IDEAS home Printed from https://ideas.repec.org/
MyIDEAS: Login to save this article or follow this journal

Strategic Motives For International Alliance Formation

  • Keith W. Glaister
Registered author(s):

    This paper considers the strategic motivation for international alliance formation for a sample of UK firms with partners in western Europe, the United States and Japan. the relative importance of a set of strategic motives is identified and related to extant theory. A parsimonious set of strategic motives for the sample studied is provided by means of factor analysis. the paper identifies the main strategic motives for alliance formation by UK firms as intrinsically linked to the market and geographical expansion of the firm and that the main strategic motives are underpinned by the theories of strategic positioning and organizational learning. This study also finds that some of the often suggested motives for alliance formation found in the literature, in particular aspects of risk reduction associated with new projects, appear not to be particularly important motivating factors. Hypotheses are tested on the relationship between the relative importance of individual strategic motives and a number of characteristics of the sample - contractual form of the alliance, relative partner size, primary geographical location of the venture, industry of the alliance and partner nationality. Implications of the findings for future theorizing on alliances and their motives is identified. Copyright 1996 Basil Blackwell Ltd.

    If you experience problems downloading a file, check if you have the proper application to view it first. In case of further problems read the IDEAS help page. Note that these files are not on the IDEAS site. Please be patient as the files may be large.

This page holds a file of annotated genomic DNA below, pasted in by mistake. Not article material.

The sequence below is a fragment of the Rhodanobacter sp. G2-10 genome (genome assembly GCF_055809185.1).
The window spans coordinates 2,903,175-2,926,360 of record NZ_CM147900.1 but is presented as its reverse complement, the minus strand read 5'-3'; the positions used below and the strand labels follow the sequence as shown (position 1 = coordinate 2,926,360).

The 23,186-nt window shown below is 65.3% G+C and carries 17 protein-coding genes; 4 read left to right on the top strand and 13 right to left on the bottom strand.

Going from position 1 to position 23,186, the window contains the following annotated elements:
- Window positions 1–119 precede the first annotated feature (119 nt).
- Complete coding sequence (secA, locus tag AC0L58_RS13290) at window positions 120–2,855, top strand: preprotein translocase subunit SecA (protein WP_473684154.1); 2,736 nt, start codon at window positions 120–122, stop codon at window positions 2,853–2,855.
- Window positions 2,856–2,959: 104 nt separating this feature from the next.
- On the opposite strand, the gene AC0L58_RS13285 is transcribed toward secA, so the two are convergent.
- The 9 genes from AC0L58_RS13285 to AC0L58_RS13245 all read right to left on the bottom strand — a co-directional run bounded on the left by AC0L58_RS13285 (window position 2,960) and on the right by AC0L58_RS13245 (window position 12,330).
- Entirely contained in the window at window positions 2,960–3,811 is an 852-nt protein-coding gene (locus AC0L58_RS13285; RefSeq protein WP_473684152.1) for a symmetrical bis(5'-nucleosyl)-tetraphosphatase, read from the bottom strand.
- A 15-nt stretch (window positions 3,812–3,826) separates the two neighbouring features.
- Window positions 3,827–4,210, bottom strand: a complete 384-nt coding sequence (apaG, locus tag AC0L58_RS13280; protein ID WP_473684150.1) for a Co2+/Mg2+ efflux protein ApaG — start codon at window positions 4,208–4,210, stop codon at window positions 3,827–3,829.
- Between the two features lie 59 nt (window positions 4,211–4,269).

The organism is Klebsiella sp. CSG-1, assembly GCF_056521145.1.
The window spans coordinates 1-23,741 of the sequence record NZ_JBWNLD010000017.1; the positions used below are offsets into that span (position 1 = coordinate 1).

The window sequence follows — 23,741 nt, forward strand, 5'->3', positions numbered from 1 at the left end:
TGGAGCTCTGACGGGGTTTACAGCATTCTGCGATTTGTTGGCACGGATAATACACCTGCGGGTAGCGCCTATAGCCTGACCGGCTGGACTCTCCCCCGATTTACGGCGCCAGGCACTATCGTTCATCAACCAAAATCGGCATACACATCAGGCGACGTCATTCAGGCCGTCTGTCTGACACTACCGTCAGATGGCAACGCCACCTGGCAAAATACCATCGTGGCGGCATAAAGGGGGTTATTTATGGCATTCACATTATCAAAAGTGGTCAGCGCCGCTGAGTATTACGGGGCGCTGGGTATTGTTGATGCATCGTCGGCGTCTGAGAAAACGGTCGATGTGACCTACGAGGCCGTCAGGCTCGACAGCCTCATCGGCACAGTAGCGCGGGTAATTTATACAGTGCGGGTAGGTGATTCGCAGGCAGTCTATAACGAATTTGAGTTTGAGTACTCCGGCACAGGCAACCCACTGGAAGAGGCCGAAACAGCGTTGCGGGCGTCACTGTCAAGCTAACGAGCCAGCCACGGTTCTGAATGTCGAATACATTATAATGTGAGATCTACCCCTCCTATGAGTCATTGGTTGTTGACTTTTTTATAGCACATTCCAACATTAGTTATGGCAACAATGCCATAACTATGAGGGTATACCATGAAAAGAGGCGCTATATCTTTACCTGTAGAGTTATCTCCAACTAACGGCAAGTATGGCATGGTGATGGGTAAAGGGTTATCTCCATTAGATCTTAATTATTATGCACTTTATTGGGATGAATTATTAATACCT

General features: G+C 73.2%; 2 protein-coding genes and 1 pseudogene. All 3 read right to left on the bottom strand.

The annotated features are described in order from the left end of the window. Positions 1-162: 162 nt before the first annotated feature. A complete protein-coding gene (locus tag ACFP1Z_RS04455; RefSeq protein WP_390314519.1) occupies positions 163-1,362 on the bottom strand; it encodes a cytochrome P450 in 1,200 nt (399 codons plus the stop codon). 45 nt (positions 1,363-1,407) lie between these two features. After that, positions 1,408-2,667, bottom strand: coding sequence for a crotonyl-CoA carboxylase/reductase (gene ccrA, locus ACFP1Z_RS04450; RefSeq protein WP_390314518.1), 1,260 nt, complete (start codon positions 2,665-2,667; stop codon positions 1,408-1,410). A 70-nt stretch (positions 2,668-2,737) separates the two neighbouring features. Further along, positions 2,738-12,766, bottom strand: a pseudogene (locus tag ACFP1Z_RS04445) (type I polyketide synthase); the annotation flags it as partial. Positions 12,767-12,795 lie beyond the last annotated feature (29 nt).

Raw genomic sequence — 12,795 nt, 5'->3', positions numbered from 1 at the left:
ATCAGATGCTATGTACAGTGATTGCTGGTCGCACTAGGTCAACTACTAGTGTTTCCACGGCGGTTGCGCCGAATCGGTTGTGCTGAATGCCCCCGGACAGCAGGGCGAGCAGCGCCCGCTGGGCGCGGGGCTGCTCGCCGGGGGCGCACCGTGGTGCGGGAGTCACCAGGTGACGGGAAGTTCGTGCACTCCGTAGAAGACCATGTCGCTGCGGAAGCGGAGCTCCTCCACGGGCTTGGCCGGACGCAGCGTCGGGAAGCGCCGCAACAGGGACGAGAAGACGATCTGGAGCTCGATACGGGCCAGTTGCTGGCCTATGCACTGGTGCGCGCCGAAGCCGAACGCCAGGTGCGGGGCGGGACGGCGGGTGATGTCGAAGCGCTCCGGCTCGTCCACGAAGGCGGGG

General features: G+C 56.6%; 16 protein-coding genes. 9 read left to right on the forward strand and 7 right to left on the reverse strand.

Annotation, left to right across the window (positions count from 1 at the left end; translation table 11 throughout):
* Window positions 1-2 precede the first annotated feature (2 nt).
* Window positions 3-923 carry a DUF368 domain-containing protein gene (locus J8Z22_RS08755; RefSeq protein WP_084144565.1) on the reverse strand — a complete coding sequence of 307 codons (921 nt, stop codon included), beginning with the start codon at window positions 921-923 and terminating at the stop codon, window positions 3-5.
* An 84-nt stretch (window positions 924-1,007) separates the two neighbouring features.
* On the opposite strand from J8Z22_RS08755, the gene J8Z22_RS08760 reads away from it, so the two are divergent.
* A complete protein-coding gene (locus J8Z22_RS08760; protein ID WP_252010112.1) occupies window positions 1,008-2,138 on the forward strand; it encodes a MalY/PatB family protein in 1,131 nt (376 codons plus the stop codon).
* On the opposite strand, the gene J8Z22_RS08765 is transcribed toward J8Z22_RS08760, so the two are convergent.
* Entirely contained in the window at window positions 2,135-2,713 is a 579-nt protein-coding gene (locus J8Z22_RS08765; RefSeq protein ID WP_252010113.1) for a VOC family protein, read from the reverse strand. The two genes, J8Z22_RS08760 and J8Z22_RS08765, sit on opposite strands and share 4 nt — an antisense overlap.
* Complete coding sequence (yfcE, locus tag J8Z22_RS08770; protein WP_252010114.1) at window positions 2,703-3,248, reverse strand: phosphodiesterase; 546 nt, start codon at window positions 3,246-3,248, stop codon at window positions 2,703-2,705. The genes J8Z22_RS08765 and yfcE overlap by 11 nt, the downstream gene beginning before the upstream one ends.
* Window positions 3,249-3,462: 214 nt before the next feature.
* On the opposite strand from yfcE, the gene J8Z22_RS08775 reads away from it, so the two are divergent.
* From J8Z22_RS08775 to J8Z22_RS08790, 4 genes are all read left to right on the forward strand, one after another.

File URL: http://www.blackwell-synergy.com/doi/abs/10.1111/j.1467-6486.1996.tb00804.x
    File Function: link to full text
    Download Restriction: Access to full text is restricted to subscribers.

    As the access to this document is restricted, you may want to look for a different version under "Related research" (further below) or search for a different version of it.

    Article provided by Wiley Blackwell in its journal Journal of Management Studies.

    Volume (Year): 33 (1996)
    Issue (Month): 3 (05)
    Pages: 301-332

    as
    in new window

    Handle: RePEc:bla:jomstd:v:33:y:1996:i:3:p:301-332
    Contact details of provider: Web page: http://www.blackwellpublishing.com/journal.asp?ref=0022-2380

    Order Information: Web: http://www.blackwellpublishing.com/subs.asp?ref=00022-2380

    No references listed on IDEAS
    You can help add them by filling out this form.

    This item is not listed on Wikipedia, on a reading list or among the top items on IDEAS.

    When requesting a correction, please mention this item's handle: RePEc:bla:jomstd:v:33:y:1996:i:3:p:301-332. See general information about how to correct material in RePEc.

    For technical questions regarding this item, or to correct its authors, title, abstract, bibliographic or download information, contact: (Wiley-Blackwell Digital Licensing)

    or (Christopher F. Baum)

    If you have authored this item and are not yet registered with RePEc, we encourage you to do it here. This allows to link your profile to this item. It also allows you to accept potential citations to this item that we are uncertain about.

    If references are entirely missing, you can add them using this form.

    If the full references list an item that is present in RePEc, but the system did not link to it, you can help with this form.

    If you know of missing items citing this one, you can help us creating those links by adding the relevant references in the same way as above, for each refering item. If you are a registered author of this item, you may also want to check the "citations" tab in your profile, as there may be some citations waiting for confirmation.

    Please note that corrections may take a couple of weeks to filter through the various RePEc services.

    This information is provided to you by IDEAS at the Research Division of the Federal Reserve Bank of St. Louis using RePEc data.